First off, I'm not taking anyone's side in this. One of my favorite verses in the bible tells us that we must be convinced in our own minds with regard to our beliefs. That doesn't mean we justify what we want to do by saying "Well, I believe...." and then go about acting any way we want. It means we are to search things out, pray about them, and ask others to get opposing viewpoints; just make sure they can biblically justify their position and aren't following someone else blindly or justifying their own selfishness.
With regard to Christmas, these are things I've used to help me decide about it.
1)There is (obviously) nothing whatsoever in the bible about it, so you have to draw your own conclusions about it using prayer and common sense.
2)Try not to use irrelevant bible verses to justify beliefs about it - as I've said the bible doesn't say anything directly about Christmas, so verses such as Jer.10:2-4, which is often used by people as an argument against Christmas trees, aren't relevant. Jeremiah was not referring to a Christmas tree; this verse seems to be describing a gilded statue, and even at that the bible tells us not to be afraid of them because they (the object) can't do evil or good.
3)As far as people saying it was originally a pagan holiday and that's why we shouldn't observe it, well, the days of the week are named after pagan gods and we don't have a conniption fit about that. Several months also derive their names from pagan gods. There is way more out there that originally came about through some pagan holiday or custom than we can imagine and if we spend a huge chunk of our time fretting about all of it we are really missing the point of living a faith filled life. Don't get me wrong, I don't think you can go about doing as you please, or putting yourself in questionable situations and claim you have the faith to see you through it, I'm just saying you shouldn't go looking for problems. Paul tells us this in ICor 10:27 where he told the believers that they could eat with unbelievers if they were asked to, that they just shouldn't ask whether or not the food had been sacrificed to idols. You could eat the unclean food as long as your conscience was clear because you didn't know it was unclean; the food was not the issue.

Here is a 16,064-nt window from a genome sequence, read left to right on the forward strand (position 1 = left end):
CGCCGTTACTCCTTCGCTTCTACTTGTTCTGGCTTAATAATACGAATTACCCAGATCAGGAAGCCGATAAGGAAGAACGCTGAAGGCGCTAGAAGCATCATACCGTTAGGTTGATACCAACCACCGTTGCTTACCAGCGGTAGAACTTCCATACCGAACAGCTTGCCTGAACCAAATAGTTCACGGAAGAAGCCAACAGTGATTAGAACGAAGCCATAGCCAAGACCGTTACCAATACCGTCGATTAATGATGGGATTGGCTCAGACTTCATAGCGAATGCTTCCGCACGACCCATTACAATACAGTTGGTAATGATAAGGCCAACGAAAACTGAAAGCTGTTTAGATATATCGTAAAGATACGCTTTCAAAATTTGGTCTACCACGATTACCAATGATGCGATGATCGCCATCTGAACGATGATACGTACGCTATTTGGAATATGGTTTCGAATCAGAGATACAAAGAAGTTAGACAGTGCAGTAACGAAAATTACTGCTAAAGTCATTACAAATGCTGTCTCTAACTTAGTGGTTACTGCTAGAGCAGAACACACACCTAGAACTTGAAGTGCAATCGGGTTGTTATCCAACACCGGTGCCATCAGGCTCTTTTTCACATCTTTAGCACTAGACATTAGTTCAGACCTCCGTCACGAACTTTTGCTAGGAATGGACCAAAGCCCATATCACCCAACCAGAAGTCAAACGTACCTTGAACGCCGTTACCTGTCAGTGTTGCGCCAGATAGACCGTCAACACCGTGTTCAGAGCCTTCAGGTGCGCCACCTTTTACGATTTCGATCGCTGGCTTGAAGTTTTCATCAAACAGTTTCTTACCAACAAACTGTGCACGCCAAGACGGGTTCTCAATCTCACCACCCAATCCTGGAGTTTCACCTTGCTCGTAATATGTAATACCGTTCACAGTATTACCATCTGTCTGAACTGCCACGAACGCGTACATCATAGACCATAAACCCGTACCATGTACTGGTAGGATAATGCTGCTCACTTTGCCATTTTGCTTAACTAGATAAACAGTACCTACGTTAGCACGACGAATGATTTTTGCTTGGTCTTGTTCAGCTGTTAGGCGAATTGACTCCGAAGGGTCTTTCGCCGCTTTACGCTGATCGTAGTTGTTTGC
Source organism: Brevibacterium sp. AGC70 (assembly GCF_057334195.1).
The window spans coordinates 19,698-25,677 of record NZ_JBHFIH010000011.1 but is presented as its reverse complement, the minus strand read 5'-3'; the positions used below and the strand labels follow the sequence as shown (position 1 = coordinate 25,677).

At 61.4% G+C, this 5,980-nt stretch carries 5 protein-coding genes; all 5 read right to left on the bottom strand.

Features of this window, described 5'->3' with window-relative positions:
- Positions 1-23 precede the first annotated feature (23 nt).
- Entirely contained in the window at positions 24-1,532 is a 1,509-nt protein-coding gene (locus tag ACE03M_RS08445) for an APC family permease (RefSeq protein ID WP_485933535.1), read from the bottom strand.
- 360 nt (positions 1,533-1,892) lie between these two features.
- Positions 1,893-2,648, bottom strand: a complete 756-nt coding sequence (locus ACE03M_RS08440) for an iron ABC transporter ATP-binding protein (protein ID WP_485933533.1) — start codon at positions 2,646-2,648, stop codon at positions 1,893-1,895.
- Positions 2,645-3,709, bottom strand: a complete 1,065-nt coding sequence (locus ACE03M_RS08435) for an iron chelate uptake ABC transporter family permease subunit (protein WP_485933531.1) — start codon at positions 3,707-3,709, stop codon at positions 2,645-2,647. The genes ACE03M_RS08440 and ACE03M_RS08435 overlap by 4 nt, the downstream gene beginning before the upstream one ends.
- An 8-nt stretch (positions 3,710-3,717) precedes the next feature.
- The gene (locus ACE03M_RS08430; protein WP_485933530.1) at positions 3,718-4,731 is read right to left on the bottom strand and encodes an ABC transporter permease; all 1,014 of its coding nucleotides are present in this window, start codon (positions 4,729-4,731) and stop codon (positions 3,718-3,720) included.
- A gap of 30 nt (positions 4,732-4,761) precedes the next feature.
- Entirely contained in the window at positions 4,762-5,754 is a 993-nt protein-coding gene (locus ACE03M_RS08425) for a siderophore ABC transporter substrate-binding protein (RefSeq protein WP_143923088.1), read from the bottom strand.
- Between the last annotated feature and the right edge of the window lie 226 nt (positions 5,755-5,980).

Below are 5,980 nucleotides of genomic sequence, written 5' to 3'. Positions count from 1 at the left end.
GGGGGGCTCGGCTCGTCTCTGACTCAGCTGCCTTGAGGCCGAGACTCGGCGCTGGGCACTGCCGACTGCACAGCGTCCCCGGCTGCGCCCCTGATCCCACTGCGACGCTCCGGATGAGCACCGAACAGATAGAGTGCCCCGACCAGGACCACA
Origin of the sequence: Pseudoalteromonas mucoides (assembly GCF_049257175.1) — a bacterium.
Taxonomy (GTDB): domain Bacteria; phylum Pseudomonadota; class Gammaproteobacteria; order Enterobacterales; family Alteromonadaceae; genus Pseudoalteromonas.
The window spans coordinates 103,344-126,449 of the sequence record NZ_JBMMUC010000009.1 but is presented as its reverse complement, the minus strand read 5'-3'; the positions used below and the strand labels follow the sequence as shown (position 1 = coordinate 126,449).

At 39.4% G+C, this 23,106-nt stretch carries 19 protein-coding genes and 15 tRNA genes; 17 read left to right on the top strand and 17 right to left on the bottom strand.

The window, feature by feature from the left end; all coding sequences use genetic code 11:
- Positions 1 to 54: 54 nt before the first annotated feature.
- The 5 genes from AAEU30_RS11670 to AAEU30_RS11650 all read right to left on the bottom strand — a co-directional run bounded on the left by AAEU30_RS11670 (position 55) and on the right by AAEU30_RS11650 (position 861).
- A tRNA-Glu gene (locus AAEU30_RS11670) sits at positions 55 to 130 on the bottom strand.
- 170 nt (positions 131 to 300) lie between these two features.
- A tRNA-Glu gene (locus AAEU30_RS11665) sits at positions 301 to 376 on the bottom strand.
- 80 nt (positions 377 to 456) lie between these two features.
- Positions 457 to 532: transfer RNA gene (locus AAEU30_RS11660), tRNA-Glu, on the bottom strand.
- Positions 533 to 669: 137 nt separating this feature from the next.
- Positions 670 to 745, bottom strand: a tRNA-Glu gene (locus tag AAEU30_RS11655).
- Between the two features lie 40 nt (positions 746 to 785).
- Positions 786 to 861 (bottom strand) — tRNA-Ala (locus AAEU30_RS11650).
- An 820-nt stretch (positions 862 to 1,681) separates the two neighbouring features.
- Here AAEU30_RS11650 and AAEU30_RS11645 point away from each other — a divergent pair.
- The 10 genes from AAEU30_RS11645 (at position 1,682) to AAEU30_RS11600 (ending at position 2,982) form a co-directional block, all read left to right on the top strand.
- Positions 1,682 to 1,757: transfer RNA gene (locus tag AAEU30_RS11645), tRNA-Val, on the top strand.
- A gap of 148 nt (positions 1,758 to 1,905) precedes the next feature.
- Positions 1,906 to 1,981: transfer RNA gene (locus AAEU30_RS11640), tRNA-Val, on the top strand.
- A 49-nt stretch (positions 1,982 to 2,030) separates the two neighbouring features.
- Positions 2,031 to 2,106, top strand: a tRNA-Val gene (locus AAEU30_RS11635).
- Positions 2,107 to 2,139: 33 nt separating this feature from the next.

I don't see any problem with observing Christmas. I don't worship any pagan gods, so in my opinion it doesn't matter if I'm doing something on the same day someone else is worshiping a pagan god. For all I know one of my kids may have a birthday on one of the pagan holidays, but just because I'm celebrating that day, doesn't mean I'm celebrating that god.
I do think you should consider other people's beliefs. If you know of someone who doesn't celebrate Christmas, don't invite them to your Christmas party. This would certainly fall under Romans 14, but it's also just common decency.
One final thought. Even if you're not worshiping a pagan God, you have only Christmas hymns playing all throughout December, and you attend all the church Christmas programs you can possibly get to, you can still be rolling about in sin with regard to the holiday. If you are so wrapped up in it that you turn the holiday itself into an idol then you are in sin with regard to it. We are all human and tempted to get wrapped up in that kind of stuff because of all the pressure society puts on people, especially at this time of the year. I've missed the point before, but I've also been completely ready to chunk it all on a year when several of my children were sick and one had just had surgery. My focus at that point had to be my children and not the holiday. For the record, we did still have our Christmas dinner that year, but my mom and aunt were responsible for it instead of me. They brought Christmas to our house and stayed to clean up the mess.